An unfavorable global financial crunch has affected the Ukrainian banking system. The continued growth of the share of distressed loans in portfolios of Ukrainian banks in recent years ultimately resulted in a number of sonorous bank defaults and, eventually, in the unprecedented nationalization of the largest Ukrainian national bank, Privatbank. According to the National Bank of Ukraine, in August 2017 over 60% of loans in the Ukrainian banking system were non-performing. This resulted in a permanent crisis in liquidity for Ukrainian businesses and a large number of significantly overdue loans. In response to this situation, in 2016 a unique dispute settlement mechanism for creditors and debtors was implemented to provide for financial restructuring of bad assets.
Ukraine has made a great leap forward in the development of transfer pricing rules since the concept of “controlled transactions” was first introduced in the Tax Code in 2013. These transfer pricing rules have been amended in recent years and Ukrainian taxpayers are likely to face many new issues on the subject in 2017.
The growth of agribusiness production in recent years requires a proportional increase in port facilities and transportation infrastructure. The necessary investments are impeded, however, by an outdated legislative framework.
These days the Ukrainian media is full of news about the detention of officials and business owners, revisions of enterprises allegedly connected with corrupt officials, frozen foreign accounts, and the expected return of assets in the near future. The law enforcement system keeps an eye on ex-representatives of power and business, skillfully bringing them to criminal prosecution, and so-called “resonant” cases with a political flavor appear almost daily in the media.
Ukraine confidently declared its intention to bring its legislation into line with EU standards by signing the Ukraine-European Union Association Agreement in 2014, which obliges Ukraine to implement a number of EU Directives, including those regulating various aspects of corporate governance.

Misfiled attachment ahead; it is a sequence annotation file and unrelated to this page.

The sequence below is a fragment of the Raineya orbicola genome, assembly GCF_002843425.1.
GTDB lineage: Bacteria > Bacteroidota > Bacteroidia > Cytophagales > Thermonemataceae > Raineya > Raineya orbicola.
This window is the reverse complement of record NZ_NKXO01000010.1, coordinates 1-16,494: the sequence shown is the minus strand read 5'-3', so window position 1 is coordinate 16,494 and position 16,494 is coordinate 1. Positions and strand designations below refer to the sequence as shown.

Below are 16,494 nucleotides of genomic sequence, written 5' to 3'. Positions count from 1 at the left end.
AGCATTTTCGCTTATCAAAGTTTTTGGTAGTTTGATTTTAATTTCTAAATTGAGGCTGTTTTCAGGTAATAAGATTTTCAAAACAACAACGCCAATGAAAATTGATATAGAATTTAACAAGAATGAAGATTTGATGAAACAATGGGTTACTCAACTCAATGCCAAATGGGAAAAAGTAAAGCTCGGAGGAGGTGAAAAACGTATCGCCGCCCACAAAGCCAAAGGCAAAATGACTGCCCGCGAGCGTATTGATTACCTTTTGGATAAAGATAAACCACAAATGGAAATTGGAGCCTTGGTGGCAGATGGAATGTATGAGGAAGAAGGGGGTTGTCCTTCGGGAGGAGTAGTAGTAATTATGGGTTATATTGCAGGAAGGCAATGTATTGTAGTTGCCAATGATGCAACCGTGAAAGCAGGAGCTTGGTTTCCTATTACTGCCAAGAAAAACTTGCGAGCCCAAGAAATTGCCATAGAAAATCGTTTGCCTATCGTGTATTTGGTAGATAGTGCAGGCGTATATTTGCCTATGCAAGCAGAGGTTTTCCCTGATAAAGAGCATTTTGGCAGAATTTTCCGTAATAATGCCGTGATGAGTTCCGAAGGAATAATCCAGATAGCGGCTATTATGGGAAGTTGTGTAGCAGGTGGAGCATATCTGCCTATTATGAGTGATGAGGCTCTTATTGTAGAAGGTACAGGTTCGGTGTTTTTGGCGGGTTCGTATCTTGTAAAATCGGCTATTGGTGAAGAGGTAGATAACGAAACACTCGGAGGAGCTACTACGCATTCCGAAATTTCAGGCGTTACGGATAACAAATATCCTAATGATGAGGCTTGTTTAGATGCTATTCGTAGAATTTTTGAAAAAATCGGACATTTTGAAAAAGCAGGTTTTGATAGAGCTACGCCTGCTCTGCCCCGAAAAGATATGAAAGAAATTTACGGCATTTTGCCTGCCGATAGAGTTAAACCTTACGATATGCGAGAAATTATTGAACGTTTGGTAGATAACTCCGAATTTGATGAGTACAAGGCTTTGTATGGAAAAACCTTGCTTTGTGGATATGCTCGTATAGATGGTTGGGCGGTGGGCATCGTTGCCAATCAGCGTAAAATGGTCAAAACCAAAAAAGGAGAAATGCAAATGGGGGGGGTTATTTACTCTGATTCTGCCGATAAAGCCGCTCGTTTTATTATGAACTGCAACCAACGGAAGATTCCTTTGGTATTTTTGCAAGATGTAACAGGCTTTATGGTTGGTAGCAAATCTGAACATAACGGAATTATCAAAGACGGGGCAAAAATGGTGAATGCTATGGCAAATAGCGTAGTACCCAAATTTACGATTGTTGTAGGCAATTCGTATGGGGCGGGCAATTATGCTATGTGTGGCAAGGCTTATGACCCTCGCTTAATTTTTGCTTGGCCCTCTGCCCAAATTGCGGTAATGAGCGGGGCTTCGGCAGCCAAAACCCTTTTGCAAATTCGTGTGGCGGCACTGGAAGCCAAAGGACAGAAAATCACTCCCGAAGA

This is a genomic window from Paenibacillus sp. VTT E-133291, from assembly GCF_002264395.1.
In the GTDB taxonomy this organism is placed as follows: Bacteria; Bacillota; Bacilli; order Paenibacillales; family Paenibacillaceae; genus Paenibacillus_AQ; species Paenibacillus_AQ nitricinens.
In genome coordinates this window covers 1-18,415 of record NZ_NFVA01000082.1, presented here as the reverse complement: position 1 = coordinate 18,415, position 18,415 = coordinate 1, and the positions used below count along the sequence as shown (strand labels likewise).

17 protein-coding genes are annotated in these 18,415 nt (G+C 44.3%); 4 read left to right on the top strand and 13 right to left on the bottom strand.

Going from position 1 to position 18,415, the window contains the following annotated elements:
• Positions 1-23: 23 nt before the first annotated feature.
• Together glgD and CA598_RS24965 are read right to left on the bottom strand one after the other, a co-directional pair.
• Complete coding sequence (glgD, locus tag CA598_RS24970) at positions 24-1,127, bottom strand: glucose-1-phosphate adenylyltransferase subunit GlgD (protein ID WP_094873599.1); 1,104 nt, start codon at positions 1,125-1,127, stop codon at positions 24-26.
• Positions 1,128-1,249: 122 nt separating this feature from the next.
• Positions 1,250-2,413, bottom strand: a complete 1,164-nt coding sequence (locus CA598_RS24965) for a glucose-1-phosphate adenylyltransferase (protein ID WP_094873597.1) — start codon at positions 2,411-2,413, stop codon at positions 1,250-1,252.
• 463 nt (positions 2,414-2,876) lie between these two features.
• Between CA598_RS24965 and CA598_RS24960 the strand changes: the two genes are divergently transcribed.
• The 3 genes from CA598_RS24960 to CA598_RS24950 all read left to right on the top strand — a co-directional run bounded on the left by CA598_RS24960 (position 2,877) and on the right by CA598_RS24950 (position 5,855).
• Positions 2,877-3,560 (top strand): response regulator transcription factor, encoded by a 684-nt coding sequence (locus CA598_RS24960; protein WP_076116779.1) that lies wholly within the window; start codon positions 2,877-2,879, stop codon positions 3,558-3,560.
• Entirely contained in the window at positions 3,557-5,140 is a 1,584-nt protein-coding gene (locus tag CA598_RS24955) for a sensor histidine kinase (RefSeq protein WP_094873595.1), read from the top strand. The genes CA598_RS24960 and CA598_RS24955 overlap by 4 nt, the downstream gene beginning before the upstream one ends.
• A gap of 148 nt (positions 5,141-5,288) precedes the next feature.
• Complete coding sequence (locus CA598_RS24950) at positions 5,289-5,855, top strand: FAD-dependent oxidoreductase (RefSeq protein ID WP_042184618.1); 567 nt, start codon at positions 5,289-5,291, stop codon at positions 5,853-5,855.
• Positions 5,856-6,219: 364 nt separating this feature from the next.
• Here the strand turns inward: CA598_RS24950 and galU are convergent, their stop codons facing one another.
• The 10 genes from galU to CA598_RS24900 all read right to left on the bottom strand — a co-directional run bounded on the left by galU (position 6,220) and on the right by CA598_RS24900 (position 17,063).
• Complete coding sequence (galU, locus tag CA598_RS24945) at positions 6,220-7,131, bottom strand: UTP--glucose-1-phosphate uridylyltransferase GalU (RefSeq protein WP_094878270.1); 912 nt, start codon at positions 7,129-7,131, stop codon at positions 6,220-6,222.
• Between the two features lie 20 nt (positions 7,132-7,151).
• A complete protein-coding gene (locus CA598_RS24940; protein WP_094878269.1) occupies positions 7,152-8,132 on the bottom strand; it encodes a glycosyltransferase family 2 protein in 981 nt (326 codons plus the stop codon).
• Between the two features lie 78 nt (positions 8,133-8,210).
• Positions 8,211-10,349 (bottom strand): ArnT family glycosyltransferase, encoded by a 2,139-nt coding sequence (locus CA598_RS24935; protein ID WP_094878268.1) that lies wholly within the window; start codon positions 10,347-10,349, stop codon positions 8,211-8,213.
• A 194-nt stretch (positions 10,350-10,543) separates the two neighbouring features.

In 2016-2017 Ukrainian authorities introduced many important legislative changes in the energy sector in line with the country’s commitment to implementing the Third Energy Package as a member of the Energy Community and as a party to the EU-Ukraine Association Agreement.
The main event of 2017 in Ukrainian dispute resolution (and maybe for all legal practices) is certainly the formation of a new Supreme Court.
The growing interdependence of world economies, driven by the reduction and removal of trade barriers, cheaper transport and communication costs, and increased use of the Internet (facilitating easier access to foreign markets), as well as by the growth of multinational corporations, has resulted in unprecedented cross-border trade and capital flows. At the same time, it has also opened up new opportunities for multinationals to reduce their profit in high-taxed jurisdictions by exploiting gaps and mismatches in domestic and international tax rules to artificially shift it to low-taxed countries (or tax havens).
After a period of political and economic instability which put M&A transactions in Ukraine into a dormant mode, the country is starting to show signs of revival. As the economy recovers and new legislation aimed at strengthening the rule of law and simplifying doing business is adopted, investors are again looking towards Ukraine with interest.